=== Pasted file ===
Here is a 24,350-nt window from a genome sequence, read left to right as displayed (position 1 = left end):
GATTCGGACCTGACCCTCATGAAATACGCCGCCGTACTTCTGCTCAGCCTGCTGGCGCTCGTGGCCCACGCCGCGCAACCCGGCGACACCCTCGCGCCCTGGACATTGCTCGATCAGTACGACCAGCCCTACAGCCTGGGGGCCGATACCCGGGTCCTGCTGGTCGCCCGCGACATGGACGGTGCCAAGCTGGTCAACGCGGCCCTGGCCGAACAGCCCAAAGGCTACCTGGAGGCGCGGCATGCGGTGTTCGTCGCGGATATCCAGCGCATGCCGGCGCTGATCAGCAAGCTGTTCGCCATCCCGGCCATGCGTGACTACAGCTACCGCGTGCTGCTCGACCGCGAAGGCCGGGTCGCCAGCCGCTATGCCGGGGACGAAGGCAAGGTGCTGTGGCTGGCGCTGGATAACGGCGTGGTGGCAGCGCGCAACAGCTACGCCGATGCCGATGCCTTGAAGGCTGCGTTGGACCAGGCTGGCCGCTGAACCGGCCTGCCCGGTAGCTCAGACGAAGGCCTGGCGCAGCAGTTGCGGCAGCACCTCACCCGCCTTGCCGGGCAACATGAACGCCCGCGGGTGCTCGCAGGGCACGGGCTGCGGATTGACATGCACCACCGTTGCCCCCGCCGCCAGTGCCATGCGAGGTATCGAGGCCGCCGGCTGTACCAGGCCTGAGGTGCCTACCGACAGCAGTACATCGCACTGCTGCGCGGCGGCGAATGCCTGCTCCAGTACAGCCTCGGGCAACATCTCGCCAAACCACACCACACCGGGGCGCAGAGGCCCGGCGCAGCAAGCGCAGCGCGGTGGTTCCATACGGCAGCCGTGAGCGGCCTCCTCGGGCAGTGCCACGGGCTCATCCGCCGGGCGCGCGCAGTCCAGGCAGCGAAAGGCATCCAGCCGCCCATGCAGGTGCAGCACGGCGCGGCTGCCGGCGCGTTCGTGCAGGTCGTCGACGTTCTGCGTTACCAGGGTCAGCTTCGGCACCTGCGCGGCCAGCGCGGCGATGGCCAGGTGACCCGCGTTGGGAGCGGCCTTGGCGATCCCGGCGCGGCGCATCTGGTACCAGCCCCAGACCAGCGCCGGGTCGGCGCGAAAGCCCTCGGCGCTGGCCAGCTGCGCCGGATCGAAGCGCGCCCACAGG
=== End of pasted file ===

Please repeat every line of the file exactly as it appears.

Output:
Here is a 24,350-nt window from a genome sequence, read left to right as displayed (position 1 = left end):
GATTCGGACCTGACCCTCATGAAATACGCCGCCGTACTTCTGCTCAGCCTGCTGGCGCTCGTGGCCCACGCCGCGCAACCCGGCGACACCCTCGCGCCCTGGACATTGCTCGATCAGTACGACCAGCCCTACAGCCTGGGGGCCGATACCCGGGTCCTGCTGGTCGCCCGCGACATGGACGGTGCCAAGCTGGTCAACGCGGCCCTGGCCGAACAGCCCAAAGGCTACCTGGAGGCGCGGCATGCGGTGTTCGTCGCGGATATCCAGCGCATGCCGGCGCTGATCAGCAAGCTGTTCGCCATCCCGGCCATGCGTGACTACAGCTACCGCGTGCTGCTCGACCGCGAAGGCCGGGTCGCCAGCCGCTATGCCGGGGACGAAGGCAAGGTGCTGTGGCTGGCGCTGGATAACGGCGTGGTGGCAGCGCGCAACAGCTACGCCGATGCCGATGCCTTGAAGGCTGCGTTGGACCAGGCTGGCCGCTGAACCGGCCTGCCCGGTAGCTCAGACGAAGGCCTGGCGCAGCAGTTGCGGCAGCACCTCACCCGCCTTGCCGGGCAACATGAACGCCCGCGGGTGCTCGCAGGGCACGGGCTGCGGATTGACATGCACCACCGTTGCCCCCGCCGCCAGTGCCATGCGAGGTATCGAGGCCGCCGGCTGTACCAGGCCTGAGGTGCCTACCGACAGCAGTACATCGCACTGCTGCGCGGCGGCGAATGCCTGCTCCAGTACAGCCTCGGGCAACATCTCGCCAAACCACACCACACCGGGGCGCAGAGGCCCGGCGCAGCAAGCGCAGCGCGGTGGTTCCATACGGCAGCCGTGAGCGGCCTCCTCGGGCAGTGCCACGGGCTCATCCGCCGGGCGCGCGCAGTCCAGGCAGCGAAAGGCATCCAGCCGCCCATGCAGGTGCAGCACGGCGCGGCTGCCGGCGCGTTCGTGCAGGTCGTCGACGTTCTGCGTTACCAGGGTCAGCTTCGGCACCTGCGCGGCCAGCGCGGCGATGGCCAGGTGACCCGCGTTGGGAGCGGCCTTGGCGATCCCGGCGCGGCGCATCTGGTACCAGCCCCAGACCAGCGCCGGGTCGGCGCGAAAGCCCTCGGCGCTGGCCAGCTGCGCCGGATCGAAGCGCGCCCACAGG